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Study quantifies the under-appreciated ways in which wildlife are part of the carbon equation

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Study quantifies the under-appreciated ways in which wildlife are part of the carbon equation

Restoring populations of otters, wolves, whales, fish and other ecosystem-shaping creatures could capture an eye-popping 6.4 billion tons of CO2 annually
March 29, 2023

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When people warn that the destruction of nature is contributing to climate change, the image that often comes to mind is tropical rainforests felled by chainsaws and fires. Oswald Schmitz would like you to think about something else as well: wildebeests.

When people talk about both the causes and solutions for the climate crisis plants are often the centerpiece of conversations when it comes to natural systems. It makes sense that people would think of plants first, since they suck CO2 out of the air and turn it into wood and greenery.

For years, Schmitz, a Yale University ecologist, has worked to draw people’s attention to the under-appreciated ways in which animals are also part of the carbon equation. A decade ago he helped coin the term “animating the carbon cycle” to draw attention to this.

Now, writing in Nature Climate Change, he lays out the case that returning wild animals to their native habitats—known as “rewilding”—can also make a sizeable dent in our carbon surplus.

“Wildlife species, throughout their interaction with the environment, are the missing link between biodiversity and climate,” said Schmitz, who wrote the new paper with fellow scientists from the U.S., Canada, Europe and South Africa.

 

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How much carbon does a wildebeest store?

 

Take the wildebeest or gnu. With its boxy head, upturned horns and slender hindquarters, it resembles a bison on a diet. More than a million of the creatures traverse the African savannah today, turning grass into gnu poop as they go. But early in the 20th century, things were much more dire. Their numbers plunged to 300,000 due to a disease introduced by domestic cattle. As the migrating herds dwindled, grass grew unchecked, fueling bigger wildfires, which sent more carbon into the atmosphere along with the smoke.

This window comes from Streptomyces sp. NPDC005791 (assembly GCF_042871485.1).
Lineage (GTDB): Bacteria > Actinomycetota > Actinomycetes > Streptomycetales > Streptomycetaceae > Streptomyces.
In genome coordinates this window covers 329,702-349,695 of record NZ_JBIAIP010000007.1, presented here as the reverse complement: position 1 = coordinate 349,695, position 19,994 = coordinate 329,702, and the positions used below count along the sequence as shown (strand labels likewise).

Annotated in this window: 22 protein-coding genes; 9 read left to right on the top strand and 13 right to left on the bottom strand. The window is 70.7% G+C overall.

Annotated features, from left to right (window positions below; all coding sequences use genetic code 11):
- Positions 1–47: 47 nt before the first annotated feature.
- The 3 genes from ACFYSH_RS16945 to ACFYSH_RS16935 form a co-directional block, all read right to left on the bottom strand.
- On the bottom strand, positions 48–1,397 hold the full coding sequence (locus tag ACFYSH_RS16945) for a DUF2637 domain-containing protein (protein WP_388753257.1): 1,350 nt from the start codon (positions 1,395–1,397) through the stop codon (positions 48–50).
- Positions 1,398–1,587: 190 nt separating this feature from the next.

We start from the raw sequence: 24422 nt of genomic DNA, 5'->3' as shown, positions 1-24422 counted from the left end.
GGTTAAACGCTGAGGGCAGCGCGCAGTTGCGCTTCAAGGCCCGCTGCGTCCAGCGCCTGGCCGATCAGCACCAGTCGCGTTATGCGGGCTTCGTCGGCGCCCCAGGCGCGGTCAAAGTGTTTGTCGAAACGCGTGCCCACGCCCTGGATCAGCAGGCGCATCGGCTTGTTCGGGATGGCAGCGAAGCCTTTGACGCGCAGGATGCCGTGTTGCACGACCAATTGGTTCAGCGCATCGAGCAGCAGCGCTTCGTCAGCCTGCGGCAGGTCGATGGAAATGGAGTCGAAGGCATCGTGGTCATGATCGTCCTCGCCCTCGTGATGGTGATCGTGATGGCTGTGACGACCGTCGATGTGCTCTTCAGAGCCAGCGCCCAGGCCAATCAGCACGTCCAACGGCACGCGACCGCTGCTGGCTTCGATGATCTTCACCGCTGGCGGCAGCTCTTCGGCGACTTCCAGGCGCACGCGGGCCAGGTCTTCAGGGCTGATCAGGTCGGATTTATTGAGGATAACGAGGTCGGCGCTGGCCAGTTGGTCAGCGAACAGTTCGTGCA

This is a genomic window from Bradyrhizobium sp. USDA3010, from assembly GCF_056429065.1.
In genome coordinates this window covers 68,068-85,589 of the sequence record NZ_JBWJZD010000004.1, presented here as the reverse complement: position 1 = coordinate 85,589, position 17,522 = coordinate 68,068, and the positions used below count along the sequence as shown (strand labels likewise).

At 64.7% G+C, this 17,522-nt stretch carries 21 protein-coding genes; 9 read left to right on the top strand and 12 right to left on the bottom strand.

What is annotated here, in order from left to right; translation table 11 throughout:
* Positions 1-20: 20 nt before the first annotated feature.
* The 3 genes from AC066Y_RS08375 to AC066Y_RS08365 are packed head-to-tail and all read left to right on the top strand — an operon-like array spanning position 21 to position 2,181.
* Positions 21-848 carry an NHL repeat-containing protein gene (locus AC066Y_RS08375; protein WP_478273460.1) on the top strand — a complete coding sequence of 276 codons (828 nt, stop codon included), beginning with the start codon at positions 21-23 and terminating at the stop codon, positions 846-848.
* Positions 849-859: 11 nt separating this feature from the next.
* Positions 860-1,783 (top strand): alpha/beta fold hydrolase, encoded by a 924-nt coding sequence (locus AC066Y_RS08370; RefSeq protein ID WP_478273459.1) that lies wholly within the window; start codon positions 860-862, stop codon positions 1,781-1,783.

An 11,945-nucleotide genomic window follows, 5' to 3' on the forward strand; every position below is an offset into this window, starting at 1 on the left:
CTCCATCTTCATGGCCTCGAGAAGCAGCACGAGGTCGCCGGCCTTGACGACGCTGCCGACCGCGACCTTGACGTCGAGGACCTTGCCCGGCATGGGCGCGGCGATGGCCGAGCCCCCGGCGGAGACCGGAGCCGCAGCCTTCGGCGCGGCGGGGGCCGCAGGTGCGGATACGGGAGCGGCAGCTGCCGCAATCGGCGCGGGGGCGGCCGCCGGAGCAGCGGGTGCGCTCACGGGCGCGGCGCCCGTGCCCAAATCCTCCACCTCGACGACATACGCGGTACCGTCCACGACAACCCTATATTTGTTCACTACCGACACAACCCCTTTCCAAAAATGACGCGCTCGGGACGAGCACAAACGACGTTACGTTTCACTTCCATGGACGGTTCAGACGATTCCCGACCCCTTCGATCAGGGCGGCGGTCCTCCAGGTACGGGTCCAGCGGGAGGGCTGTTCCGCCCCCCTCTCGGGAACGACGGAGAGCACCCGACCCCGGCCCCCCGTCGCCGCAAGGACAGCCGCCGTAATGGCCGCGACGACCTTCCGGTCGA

As a consequence, the Serengeti, scientists estimate, switched from a carbon sink—absorbing more carbon than it emitted—to a carbon source. Today, with the disease eradicated and wildebeest herds back, these grasslands are once again a carbon sponge, storing up to 4.4 million tons more CO2 than when wildebeest numbers were at their lowest.

To make their case, Schmitz and his co-authors went beyond a single example. They set out to quantify just how much more carbon could be taken up by ecosystems if major animal populations were protected or revived. Their total number: An eye-popping 6.4 billion tons of CO2 every year. That’s roughly a sixth of global energy-related emissions in 2021.

The number comes from scientists’ estimates for the climate impacts of a variety of large, ecosystem-shaping organisms. There are sea otters, muskox, bison, wolves, and wildebeests, among others. These creatures can alter carbon dynamics in a variety of ways. In past stories, I’ve touched on a few. African forest elephants, for instance, are credited with boosting carbon stores as they feast on trees, making room for carbon-rich species and spreading seeds in their dung. Baleen whales have been touted as climate warriors because the iron concentrated in their feces triggers carbon-absorbing phytoplankton blooms.

But the effects of these giant whales—and the other species they examined—are dwarfed by schools of smaller ocean-going fish. Boosting whale numbers in the Southern Ocean could capture 620,000 tons of CO2, while fish around the world capture as much as 5.5 billion tons, according to one estimate.

These numbers are an incomplete picture. Due to a lack of data, the scientists didn’t include a number of species that could be players in an ecosystem’s carbon dynamics: African buffalo, white rhinos, pumas, apes and monkeys, fruit bats and others.

Still, for Schmitz, the message is clear. “Allowing key animal species to reach ecologically meaningful densities as part of dynamic landscapes and seascapes would probably shorten the time” it takes to hit milestones for reducing atmospheric carbon.

Which raises a question. With everyone from fossil fuel giants to global superpowers to local do-gooders pledging to plant trees to help capture carbon, is anybody going to start a similar campaign to, say, release more wolves in the name of protecting the climate?

Schmitz, et. al. “Trophic rewilding can expand natural climate solutions.” Nature Climate Change. March 27, 2023.

Image: ©Anthropocene Magazine

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